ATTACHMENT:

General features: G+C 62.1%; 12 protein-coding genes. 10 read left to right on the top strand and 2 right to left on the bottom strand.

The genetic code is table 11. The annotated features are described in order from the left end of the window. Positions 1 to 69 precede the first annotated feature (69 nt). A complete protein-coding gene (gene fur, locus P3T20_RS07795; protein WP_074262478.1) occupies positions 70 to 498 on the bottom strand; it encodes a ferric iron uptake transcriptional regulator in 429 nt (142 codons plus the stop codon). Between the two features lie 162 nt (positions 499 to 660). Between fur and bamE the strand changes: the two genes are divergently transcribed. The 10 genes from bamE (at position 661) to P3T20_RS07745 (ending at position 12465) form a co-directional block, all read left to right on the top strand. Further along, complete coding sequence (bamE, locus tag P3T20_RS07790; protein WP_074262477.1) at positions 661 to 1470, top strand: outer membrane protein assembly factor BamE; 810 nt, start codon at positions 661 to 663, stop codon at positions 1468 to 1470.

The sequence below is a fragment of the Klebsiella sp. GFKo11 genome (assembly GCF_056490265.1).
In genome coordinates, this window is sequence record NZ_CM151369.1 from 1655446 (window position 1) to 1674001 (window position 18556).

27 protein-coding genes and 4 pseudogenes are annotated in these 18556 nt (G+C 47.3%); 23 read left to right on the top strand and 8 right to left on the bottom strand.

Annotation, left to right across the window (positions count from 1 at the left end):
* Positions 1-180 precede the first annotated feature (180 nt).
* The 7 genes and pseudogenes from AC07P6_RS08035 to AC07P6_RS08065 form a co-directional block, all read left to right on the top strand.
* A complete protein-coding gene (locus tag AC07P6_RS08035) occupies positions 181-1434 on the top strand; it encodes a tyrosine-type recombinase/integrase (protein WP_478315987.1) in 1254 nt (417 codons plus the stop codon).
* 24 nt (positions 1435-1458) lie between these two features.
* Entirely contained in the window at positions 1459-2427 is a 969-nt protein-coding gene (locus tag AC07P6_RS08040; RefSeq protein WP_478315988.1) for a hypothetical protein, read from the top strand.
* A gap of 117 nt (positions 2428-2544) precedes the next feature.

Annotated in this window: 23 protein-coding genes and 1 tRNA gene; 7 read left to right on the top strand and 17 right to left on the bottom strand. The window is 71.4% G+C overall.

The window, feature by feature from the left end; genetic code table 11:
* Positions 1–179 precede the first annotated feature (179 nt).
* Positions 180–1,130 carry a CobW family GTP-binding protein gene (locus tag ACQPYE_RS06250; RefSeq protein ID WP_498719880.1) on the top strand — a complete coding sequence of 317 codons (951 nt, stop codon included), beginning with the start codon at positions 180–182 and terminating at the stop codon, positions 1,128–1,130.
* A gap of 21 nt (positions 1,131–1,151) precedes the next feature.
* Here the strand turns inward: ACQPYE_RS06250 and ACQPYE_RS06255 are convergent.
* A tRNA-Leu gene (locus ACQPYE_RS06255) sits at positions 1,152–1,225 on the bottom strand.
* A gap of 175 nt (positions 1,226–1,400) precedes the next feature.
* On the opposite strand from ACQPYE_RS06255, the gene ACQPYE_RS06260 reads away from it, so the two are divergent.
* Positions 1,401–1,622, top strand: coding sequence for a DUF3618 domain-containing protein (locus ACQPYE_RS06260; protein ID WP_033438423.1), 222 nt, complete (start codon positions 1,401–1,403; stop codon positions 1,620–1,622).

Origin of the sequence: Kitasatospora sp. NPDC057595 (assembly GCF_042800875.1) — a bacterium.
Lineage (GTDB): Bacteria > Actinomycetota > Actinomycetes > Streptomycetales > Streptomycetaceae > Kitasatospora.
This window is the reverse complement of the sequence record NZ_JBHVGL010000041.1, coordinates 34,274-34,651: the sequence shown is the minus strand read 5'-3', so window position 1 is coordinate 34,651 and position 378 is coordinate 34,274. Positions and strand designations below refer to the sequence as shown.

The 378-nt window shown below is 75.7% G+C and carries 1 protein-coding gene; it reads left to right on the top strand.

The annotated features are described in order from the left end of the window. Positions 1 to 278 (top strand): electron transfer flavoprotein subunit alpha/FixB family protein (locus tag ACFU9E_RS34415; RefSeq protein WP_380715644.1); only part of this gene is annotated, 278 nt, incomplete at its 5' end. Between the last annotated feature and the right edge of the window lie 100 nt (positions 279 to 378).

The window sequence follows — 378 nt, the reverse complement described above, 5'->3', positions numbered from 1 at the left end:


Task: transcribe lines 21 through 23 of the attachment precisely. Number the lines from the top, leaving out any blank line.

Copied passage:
* On the opposite strand from ACQPYE_RS06255, the gene ACQPYE_RS06260 reads away from it, so the two are divergent.
* Positions 1,401–1,622, top strand: coding sequence for a DUF3618 domain-containing protein (locus ACQPYE_RS06260; protein ID WP_033438423.1), 222 nt, complete (start codon positions 1,401–1,403; stop codon positions 1,620–1,622).

Origin of the sequence: Kitasatospora sp. NPDC057595 (assembly GCF_042800875.1) — a bacterium.